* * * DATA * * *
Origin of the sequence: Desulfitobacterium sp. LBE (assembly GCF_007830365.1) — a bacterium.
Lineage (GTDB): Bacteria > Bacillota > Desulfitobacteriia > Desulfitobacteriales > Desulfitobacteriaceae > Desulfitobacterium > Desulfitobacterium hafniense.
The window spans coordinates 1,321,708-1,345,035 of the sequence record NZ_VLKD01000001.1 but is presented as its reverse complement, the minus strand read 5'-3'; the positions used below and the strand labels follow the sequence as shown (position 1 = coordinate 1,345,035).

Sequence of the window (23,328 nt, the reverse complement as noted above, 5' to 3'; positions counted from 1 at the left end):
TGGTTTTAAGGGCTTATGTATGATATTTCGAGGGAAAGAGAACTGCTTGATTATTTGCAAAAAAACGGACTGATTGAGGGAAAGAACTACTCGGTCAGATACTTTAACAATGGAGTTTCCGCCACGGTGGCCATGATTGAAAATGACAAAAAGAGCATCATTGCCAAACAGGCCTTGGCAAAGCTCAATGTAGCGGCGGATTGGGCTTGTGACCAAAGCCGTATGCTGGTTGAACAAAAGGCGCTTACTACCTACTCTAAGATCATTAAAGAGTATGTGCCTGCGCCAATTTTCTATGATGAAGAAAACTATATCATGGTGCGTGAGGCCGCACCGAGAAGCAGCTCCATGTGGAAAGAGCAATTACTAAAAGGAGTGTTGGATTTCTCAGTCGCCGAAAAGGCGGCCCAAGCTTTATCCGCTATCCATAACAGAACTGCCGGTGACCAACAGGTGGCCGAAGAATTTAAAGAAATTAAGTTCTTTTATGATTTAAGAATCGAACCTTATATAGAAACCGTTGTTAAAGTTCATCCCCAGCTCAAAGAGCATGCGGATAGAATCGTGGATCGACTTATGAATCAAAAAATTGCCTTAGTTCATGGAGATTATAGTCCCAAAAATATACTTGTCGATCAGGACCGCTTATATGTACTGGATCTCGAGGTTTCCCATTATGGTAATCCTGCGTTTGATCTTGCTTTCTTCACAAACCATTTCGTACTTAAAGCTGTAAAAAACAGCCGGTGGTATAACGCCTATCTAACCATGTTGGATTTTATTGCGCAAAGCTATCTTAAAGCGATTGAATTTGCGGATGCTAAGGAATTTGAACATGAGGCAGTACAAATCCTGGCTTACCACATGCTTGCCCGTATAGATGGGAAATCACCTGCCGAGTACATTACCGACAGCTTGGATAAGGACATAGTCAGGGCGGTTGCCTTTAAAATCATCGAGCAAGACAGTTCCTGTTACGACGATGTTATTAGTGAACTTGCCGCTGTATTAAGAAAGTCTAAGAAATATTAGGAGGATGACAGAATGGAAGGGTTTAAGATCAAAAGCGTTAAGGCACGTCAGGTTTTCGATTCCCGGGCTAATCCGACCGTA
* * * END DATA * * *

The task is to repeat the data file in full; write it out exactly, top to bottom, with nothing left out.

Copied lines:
Origin of the sequence: Desulfitobacterium sp. LBE (assembly GCF_007830365.1) — a bacterium.
Lineage (GTDB): Bacteria > Bacillota > Desulfitobacteriia > Desulfitobacteriales > Desulfitobacteriaceae > Desulfitobacterium > Desulfitobacterium hafniense.
The window spans coordinates 1,321,708-1,345,035 of the sequence record NZ_VLKD01000001.1 but is presented as its reverse complement, the minus strand read 5'-3'; the positions used below and the strand labels follow the sequence as shown (position 1 = coordinate 1,345,035).

Sequence of the window (23,328 nt, the reverse complement as noted above, 5' to 3'; positions counted from 1 at the left end):
TGGTTTTAAGGGCTTATGTATGATATTTCGAGGGAAAGAGAACTGCTTGATTATTTGCAAAAAAACGGACTGATTGAGGGAAAGAACTACTCGGTCAGATACTTTAACAATGGAGTTTCCGCCACGGTGGCCATGATTGAAAATGACAAAAAGAGCATCATTGCCAAACAGGCCTTGGCAAAGCTCAATGTAGCGGCGGATTGGGCTTGTGACCAAAGCCGTATGCTGGTTGAACAAAAGGCGCTTACTACCTACTCTAAGATCATTAAAGAGTATGTGCCTGCGCCAATTTTCTATGATGAAGAAAACTATATCATGGTGCGTGAGGCCGCACCGAGAAGCAGCTCCATGTGGAAAGAGCAATTACTAAAAGGAGTGTTGGATTTCTCAGTCGCCGAAAAGGCGGCCCAAGCTTTATCCGCTATCCATAACAGAACTGCCGGTGACCAACAGGTGGCCGAAGAATTTAAAGAAATTAAGTTCTTTTATGATTTAAGAATCGAACCTTATATAGAAACCGTTGTTAAAGTTCATCCCCAGCTCAAAGAGCATGCGGATAGAATCGTGGATCGACTTATGAATCAAAAAATTGCCTTAGTTCATGGAGATTATAGTCCCAAAAATATACTTGTCGATCAGGACCGCTTATATGTACTGGATCTCGAGGTTTCCCATTATGGTAATCCTGCGTTTGATCTTGCTTTCTTCACAAACCATTTCGTACTTAAAGCTGTAAAAAACAGCCGGTGGTATAACGCCTATCTAACCATGTTGGATTTTATTGCGCAAAGCTATCTTAAAGCGATTGAATTTGCGGATGCTAAGGAATTTGAACATGAGGCAGTACAAATCCTGGCTTACCACATGCTTGCCCGTATAGATGGGAAATCACCTGCCGAGTACATTACCGACAGCTTGGATAAGGACATAGTCAGGGCGGTTGCCTTTAAAATCATCGAGCAAGACAGTTCCTGTTACGACGATGTTATTAGTGAACTTGCCGCTGTATTAAGAAAGTCTAAGAAATATTAGGAGGATGACAGAATGGAAGGGTTTAAGATCAAAAGCGTTAAGGCACGTCAGGTTTTCGATTCCCGGGCTAATCCGACCGTA